The art of memory, with its rhetorical antecedents and its magical burgeonings, is very much an affair of imaginary places, or of real places transmuted into visual images. Since childhood, I have enjoyed an uncanny memory for literature, but that memory is purely verbal, without anything in the way of a visual component. Only recently, past the age of sixty, have I come to understand that my literary memory has relied upon the Canon as a memory system. If I am a special case, it is only in the sense that my experience is a more extreme version of what I believe to be the principal pragmatic function of the Canon: the remembering and ordering of a lifetime’s reading. The greatest authors take over the role of “places” in the Canon’s theater of memory, and their masterworks occupy the position filled by “images” in the art of memory. Shakespeare and Hamlet, central author and universal drama, compel us to remember not only what happens in Hamlet, but more crucially what happens in literature that makes it memorable and thus prolongs the life of the author.

The death of the author, proclaimed by Foucault, Barthes, and many clones after them, is another anticanonical myth, similar to the battle cry of resentment that would dismiss “all of the dead, white European males”-that is to say, for a baker’s dozen, Homer, Virgil, Dante, Chaucer, Shakespeare, Cervantes, Montaigne, Milton, Goethe, Tolstoy, Ibsen, Kafka, and Proust. Livelier than you are, whoever you are, these authors were indubitably male, and I suppose “white.” But they are not dead, compared to any living author whomsoever. Among us now are Garcia Marquez, Pynchon, Ashbery, and others who are likely to become as canonical as Borges and Beckett among the recently deceased, but Cervantes and Shakespeare are of another order of vitality. The Canon is indeed a gauge of vitality, a measurement that attempts to map the incommensurate. The ancient metaphor of the writer’s immortality is relevant here. and renews the power of the Canon for us. Curtius has an excursus on “Poetry as Perpetuation” where he cites Burckhardt’s reverie on “Fame in Literature” as equating fame and immortality. But Burckhardt and Curtius lived and died before the Age of Warhol, when so many are famous for fifteen minutes each. Immortality for a quarter of an hour is now freely conferred and can be regarded as one of the more hilarious con sequences of “opening up the Canon.”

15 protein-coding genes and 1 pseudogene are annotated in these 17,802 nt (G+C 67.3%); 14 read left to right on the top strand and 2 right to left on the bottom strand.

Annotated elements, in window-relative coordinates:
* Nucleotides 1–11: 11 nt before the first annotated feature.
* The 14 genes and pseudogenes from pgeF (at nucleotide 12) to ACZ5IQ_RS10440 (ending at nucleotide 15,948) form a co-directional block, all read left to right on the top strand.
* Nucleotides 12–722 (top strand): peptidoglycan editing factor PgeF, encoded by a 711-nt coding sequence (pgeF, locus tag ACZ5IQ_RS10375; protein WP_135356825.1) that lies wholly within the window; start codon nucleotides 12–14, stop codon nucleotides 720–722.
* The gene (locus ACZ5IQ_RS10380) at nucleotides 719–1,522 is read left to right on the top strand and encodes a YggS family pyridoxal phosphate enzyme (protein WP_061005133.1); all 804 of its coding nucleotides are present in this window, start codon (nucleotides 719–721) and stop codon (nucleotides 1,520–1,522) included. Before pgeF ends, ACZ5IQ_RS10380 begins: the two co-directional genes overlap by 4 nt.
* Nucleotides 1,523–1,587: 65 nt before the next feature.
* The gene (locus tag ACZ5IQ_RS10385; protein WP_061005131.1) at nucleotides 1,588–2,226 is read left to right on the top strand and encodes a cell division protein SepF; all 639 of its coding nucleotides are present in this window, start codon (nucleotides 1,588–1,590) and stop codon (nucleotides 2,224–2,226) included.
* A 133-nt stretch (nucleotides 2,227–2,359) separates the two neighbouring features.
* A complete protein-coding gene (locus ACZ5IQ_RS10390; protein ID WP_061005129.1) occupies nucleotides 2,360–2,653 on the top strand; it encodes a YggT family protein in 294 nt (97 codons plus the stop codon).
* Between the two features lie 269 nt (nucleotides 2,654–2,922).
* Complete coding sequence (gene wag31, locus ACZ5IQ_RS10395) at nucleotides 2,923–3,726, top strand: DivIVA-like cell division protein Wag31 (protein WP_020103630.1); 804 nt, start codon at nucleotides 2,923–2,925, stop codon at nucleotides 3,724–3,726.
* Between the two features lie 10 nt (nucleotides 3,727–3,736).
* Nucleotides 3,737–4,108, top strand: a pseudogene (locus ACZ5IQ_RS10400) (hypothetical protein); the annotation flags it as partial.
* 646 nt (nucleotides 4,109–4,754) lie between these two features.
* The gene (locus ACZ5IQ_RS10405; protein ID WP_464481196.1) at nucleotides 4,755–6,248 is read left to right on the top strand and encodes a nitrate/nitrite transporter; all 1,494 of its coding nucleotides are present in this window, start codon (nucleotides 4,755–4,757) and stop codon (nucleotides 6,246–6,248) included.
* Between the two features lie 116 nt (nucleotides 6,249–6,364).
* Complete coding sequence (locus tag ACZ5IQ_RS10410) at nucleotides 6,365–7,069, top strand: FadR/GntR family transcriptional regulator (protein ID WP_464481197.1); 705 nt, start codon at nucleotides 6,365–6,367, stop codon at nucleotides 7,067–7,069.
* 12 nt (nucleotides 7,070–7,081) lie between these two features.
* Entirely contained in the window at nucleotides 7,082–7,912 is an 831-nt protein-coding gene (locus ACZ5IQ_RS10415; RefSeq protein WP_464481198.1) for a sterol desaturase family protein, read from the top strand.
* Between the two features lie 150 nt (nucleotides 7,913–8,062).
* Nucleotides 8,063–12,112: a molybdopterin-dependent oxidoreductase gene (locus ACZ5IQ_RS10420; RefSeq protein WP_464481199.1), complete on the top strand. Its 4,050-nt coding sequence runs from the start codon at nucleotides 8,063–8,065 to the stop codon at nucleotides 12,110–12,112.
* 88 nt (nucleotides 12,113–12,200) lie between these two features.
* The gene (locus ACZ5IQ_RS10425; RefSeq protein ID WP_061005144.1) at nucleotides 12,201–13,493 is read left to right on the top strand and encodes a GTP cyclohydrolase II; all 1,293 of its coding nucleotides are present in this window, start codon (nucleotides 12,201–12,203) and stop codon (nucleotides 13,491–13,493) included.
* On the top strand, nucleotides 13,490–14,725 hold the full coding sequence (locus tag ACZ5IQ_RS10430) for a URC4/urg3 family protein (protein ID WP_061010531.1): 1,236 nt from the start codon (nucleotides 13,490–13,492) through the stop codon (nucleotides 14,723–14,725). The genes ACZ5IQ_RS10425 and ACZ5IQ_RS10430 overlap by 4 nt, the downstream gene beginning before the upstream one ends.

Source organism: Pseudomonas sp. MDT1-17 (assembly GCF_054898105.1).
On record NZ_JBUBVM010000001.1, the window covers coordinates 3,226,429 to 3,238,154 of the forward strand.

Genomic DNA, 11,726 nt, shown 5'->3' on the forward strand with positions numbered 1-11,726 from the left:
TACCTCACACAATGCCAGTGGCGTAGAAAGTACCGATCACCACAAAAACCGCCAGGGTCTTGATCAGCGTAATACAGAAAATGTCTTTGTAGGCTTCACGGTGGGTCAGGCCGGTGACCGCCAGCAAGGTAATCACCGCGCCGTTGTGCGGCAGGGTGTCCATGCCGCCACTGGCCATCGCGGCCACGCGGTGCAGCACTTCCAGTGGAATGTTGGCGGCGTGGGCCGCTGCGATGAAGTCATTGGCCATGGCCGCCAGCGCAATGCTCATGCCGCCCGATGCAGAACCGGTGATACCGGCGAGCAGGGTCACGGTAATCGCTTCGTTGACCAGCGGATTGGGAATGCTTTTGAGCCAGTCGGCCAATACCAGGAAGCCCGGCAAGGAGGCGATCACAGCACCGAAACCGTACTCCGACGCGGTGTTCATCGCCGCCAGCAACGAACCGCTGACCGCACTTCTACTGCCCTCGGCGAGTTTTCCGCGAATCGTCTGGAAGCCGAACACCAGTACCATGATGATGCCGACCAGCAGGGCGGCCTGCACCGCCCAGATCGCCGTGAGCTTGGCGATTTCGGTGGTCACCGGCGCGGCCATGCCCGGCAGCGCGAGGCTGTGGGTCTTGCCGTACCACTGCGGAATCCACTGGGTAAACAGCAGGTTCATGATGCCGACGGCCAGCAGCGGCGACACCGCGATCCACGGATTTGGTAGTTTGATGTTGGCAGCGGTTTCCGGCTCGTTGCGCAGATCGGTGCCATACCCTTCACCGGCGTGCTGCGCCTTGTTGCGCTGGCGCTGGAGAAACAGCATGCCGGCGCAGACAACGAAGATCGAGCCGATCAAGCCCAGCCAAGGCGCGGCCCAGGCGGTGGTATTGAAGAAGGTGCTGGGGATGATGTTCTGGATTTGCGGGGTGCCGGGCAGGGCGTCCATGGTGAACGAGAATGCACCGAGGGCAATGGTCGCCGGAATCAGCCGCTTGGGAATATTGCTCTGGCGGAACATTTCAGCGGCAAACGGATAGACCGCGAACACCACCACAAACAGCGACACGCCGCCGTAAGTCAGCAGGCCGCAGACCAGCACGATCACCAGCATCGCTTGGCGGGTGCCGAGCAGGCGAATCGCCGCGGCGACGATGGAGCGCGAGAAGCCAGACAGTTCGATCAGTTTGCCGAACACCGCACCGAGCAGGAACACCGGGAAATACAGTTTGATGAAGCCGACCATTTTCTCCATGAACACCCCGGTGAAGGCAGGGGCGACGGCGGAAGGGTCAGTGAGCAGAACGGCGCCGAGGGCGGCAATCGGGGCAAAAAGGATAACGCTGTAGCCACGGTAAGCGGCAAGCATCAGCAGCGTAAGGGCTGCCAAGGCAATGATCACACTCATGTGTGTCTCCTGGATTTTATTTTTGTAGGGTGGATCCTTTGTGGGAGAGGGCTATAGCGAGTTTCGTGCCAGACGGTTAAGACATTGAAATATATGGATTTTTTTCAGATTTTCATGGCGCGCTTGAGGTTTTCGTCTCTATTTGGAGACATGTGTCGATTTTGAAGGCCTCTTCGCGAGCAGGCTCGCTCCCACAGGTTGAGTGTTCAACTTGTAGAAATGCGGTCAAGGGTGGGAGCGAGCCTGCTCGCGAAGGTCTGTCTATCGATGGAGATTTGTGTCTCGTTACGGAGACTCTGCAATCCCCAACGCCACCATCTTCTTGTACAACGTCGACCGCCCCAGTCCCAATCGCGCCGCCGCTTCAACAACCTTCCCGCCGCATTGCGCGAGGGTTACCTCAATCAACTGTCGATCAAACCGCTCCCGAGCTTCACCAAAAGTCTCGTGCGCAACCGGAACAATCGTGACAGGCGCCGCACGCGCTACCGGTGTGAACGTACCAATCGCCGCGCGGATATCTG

The defense of the Western Canon is in no way a defense of the West or a nationalist enterprise. If multiculturalism meant Cervantes, who could quarrel with it? The greatest enemies of aesthetic and cognitive standards are purported defenders who blather to us about moral and political values in literature. We do not live by the ethics of the Iliad, or by the politics of Plato. Those who teach interpretation have more in common with the Sophists than with Socrates. What can we expect Shakespeare to do for our semiruined society, since the function of Shakespearean drama has so little to do with civic virtue or social justice? Our current New Historicists, with their odd blend of Foucault and Marx, are only a very minor episode in the endless history of Platonism. Plato hoped that by banishing the poet, he would also banish the tyrant. Banishing Shakespeare, or rather reducing him to his contexts, will not rid us of our tyrants. In any case, we cannot rid ourselves of Shakespeare, or of the Canon that he centers. Shakespeare, as we like to forget, largely invented us; if you add the rest of the Canon, then Shakespeare and the Canon wholly invented us. Emerson, in Representative Men, got this exactly right: “Shakespeare is as much out of the category of eminent authors, as he is out of the crowd. He is inconceivably wise; the others, conceivably. A good reader can, in a sort, nestle into Plato’s brain, and think from thence; but not into Shakespeare’s. We are still out of doors. For executive faculty, for creation, Shakespeare is unique.”

NOTHING that we could say about Shakespeare now is nearly as important as Emerson’s realization. Without Shakespeare, no canon, because without Shakespeare, no recognizable selves in us, whoever we are. We owe to Shakespeare not only our representation of cognition but much of our capacity for cognition. The difference between Shakespeare and his nearest rivals is one of both kind and degree, and that double difference defines the reality and necessity of the Canon. Without the Canon, we cease to think. You may idealize endlessly about replacing aesthetic standards with ethnocentric and gender considerations, and your social aims may indeed be admirable. Yet only strength can join itself to strength, as Nietzsche perpetually testified.

This concludes the introduction to Harold Bloom’s “The Western Canon” – a spirited defense of the idea of greatness.